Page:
Developmental Disability Awareness Ribbons

Awareness ribbons inn recent history began when Penney Laingen used the ribbon ass a symbol of vigilance ( from the song, Tie a Ribbon Around the Ole Oak Tree) when she tied a yellow ribbon around the oak tree in her front yard when her husband, Bruce Laingen. a top-ranking U.S. diplomat was a hostage during the Iran hostage crisis in 1979. This was followed by the red ribbon during the AIDS epidemic and the pink ribbon bringing awareness to breast cancer.

Ribbons have long been used as a way to bring awareness and raise consciousness for a cause. Ribbons and disability awareness has evolved from brining awareness to various disability topics such as sensitivity, core information, inclusion and advocacy to including information in various formats including resources, activities and print information. People are using social media as a means to promote awareness including using hashtags and setting up Facebook pages specifically for disability awareness.

The Ribbons below in staying consistent with the Special Needs Resource Blog, focus on ribbons that bring awareness to developmental disability and special needs issues. Awareness is only a part of educating and training people on disability awareness. Any training activities should also include acceptance.

Awareness Ribbons

Autism Spectrum Disorder- The Autism ribbon continues to evolve overtime. The puzzle piece was first used in 1963 by a parent and board member of the National Autistic Society in London indicating the puzzling, confusing nature of autism. In 1999, the puzzle piece ribbon   was adopted as the universal sign of autism awareness by the Autism Society reflecting the complexity of the autism spectrum. Overtime, the both the puzzle and ribbon have become a symbol for seeing autism as something that is puzzling an needs to be fixed rather than acceptance. A more positive symbol includes the infinity loop used as a symbol for acceptance rather than awareness.

 

Attention Deficit Hyperactivity Disorder (ADHD)

Epilepsy

Cerebral Palsy

Down Syndrome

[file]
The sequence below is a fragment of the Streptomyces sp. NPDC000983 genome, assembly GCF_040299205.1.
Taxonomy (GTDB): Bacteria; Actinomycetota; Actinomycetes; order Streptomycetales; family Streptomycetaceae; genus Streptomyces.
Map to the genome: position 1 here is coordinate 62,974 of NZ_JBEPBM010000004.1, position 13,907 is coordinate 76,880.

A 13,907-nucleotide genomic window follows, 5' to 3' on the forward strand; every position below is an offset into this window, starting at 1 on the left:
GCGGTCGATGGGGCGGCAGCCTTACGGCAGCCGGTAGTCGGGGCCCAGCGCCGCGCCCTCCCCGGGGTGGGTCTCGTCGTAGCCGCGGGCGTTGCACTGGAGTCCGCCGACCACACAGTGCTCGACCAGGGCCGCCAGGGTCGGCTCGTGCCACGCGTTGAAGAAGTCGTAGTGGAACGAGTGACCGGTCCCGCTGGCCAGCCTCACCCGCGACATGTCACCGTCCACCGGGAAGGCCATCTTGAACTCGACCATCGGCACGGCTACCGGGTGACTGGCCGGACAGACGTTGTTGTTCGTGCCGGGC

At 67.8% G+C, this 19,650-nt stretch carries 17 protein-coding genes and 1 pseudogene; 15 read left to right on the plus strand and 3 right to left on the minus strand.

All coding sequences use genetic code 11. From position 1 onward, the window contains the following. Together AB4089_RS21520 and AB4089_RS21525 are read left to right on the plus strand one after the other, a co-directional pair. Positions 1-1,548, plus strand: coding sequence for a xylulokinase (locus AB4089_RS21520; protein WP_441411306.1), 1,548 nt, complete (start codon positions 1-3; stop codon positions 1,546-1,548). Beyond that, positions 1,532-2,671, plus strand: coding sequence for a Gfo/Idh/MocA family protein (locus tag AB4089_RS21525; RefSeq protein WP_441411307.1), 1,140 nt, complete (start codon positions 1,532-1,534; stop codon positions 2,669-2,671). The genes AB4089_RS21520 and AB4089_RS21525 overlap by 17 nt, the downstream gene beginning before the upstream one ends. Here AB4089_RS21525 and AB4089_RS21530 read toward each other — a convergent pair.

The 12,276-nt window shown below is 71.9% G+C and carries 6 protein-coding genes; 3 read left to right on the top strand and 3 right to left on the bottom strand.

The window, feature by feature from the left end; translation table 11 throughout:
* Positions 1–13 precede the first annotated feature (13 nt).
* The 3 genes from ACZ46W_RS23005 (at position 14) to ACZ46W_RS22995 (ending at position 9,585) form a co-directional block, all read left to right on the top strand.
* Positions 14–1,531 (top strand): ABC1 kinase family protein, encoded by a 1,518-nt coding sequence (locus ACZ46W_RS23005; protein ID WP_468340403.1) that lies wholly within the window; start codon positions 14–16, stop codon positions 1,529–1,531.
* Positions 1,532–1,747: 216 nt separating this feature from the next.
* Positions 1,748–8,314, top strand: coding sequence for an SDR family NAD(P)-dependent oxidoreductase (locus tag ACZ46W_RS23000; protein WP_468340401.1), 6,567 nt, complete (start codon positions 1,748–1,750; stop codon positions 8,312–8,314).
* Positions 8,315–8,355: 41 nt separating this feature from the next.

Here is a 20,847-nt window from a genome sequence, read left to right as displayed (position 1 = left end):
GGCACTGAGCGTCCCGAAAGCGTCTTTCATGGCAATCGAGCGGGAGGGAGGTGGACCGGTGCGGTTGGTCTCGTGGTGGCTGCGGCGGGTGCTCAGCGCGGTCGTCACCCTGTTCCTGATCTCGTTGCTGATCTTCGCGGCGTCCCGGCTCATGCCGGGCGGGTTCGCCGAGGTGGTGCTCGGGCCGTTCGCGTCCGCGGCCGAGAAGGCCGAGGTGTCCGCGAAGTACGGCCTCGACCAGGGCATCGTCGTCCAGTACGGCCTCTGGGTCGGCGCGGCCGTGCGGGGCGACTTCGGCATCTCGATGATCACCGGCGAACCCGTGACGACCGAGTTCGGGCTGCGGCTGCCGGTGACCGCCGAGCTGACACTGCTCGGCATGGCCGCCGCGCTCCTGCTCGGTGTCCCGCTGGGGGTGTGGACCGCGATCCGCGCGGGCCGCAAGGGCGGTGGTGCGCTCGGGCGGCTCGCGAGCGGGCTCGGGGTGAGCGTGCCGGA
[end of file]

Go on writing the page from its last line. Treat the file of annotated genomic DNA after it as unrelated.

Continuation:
Purple Awareness Ribbon

epilepsy ribbon

Down Syndrome

down syndrome ribbon

Down Syndrome

Lime Green Ribbon

lime awarenss ribbon

Muscular Dystrophy 

Spinal Cord Injuries

Orange Awareness Ribbon

adhd.ribbon

ADHD

Multiple Sclerosis,

Sensory Processing DisorderRett Syndrome

Blue Awareness Ribbon

hydrapany.ribbon

Apraxia,

Cri Du Chat,

Hydrocephalus

Light Blue Awareness Ribbon

Trisomy 18,

DiGeorge Syndrome

 Observance  Awareness Months

February

Turner Syndrome Awareness

March

 Trisomy18

Kidney Awareness

Multiple Sclerosis

Cerebral Palsy

Developmental Disabilities

April

Autism

Auditory Processing Disorder

May

Apraxia

Cri Du Chat

Cystic Fibrosis

Williams Syndrome

June

Dravet Syndrome Day

July

Fragile X Syndrome

National Craniofacial Awareness and Prevention Month

September

Duchenne Muscular Dystrophy Day

Hydrocephalus

Sickle Cell Anemia

Spinal Cord Injuries

October

ADD/ADHD

Down Syndrome

Rett Syndrome

Sensory Processing Disorder

November

DiGeorge Syndrome

Epilepsy

 

 

 

 

 

 

 

 

 

September Special Needs Resource Article Links

article link header

Welcome to the September Article Links. These are articles that I have tweeted during the month of September. I tweet articles and links everyday. Please make sure you follow me and I will follow you back!

  1. Girls and boys with autism differ in behavior, brain structure
  2. What about mom? Reducing stress in mothers of children with autism.
  3. 8-year-old with cerebral palsy is launching a modeling career
  4. 10 must have products for individuals with cerebral palsy
  5. What every parent should know about an IEP and a 504 plan
  6. Greatest risk for cerebral palsy occur before birth
  7. Adults with sensory processing disorder, you are not alone
  8. The Forgotten history of autism
  9. 47 hacks people with ADD/ADHD use to stay on track
  10. Top four things you need to know when hiring people with disabilities
  11. Create a better classroom for kids with autism
  12. I’m a special education teacher. Here is what I want parents to know
  13. Autism: The number 1 thing you can do to help your child
  14. Living with an invisible disability
  15. Top 10 trends in special education